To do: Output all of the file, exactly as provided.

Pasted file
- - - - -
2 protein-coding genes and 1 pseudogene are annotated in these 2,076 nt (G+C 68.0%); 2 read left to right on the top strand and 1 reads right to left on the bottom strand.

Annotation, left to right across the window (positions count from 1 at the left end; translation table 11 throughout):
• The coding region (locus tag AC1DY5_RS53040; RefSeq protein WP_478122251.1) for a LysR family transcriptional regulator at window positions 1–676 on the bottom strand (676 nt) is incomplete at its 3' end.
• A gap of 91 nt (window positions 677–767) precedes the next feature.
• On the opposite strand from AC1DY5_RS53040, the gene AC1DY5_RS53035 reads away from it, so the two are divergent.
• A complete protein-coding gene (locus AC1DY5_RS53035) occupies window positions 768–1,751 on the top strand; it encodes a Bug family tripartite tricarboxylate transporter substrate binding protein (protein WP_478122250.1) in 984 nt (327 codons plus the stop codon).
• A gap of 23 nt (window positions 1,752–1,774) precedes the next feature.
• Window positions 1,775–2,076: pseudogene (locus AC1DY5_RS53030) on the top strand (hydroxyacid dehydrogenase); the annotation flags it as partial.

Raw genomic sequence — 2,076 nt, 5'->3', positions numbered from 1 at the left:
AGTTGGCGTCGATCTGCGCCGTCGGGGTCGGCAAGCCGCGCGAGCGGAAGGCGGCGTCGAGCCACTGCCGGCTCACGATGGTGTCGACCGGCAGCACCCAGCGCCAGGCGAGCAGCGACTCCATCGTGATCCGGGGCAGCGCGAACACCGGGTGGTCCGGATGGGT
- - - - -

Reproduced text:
2 protein-coding genes and 1 pseudogene are annotated in these 2,076 nt (G+C 68.0%); 2 read left to right on the top strand and 1 reads right to left on the bottom strand.

Annotation, left to right across the window (positions count from 1 at the left end; translation table 11 throughout):
• The coding region (locus tag AC1DY5_RS53040; RefSeq protein WP_478122251.1) for a LysR family transcriptional regulator at window positions 1–676 on the bottom strand (676 nt) is incomplete at its 3' end.
• A gap of 91 nt (window positions 677–767) precedes the next feature.
• On the opposite strand from AC1DY5_RS53040, the gene AC1DY5_RS53035 reads away from it, so the two are divergent.
• A complete protein-coding gene (locus AC1DY5_RS53035) occupies window positions 768–1,751 on the top strand; it encodes a Bug family tripartite tricarboxylate transporter substrate binding protein (protein WP_478122250.1) in 984 nt (327 codons plus the stop codon).
• A gap of 23 nt (window positions 1,752–1,774) precedes the next feature.
• Window positions 1,775–2,076: pseudogene (locus AC1DY5_RS53030) on the top strand (hydroxyacid dehydrogenase); the annotation flags it as partial.

Raw genomic sequence — 2,076 nt, 5'->3', positions numbered from 1 at the left:
AGTTGGCGTCGATCTGCGCCGTCGGGGTCGGCAAGCCGCGCGAGCGGAAGGCGGCGTCGAGCCACTGCCGGCTCACGATGGTGTCGACCGGCAGCACCCAGCGCCAGGCGAGCAGCGACTCCATCGTGATCCGGGGCAGCGCGAACACCGGGTGGTCCGGATGGGT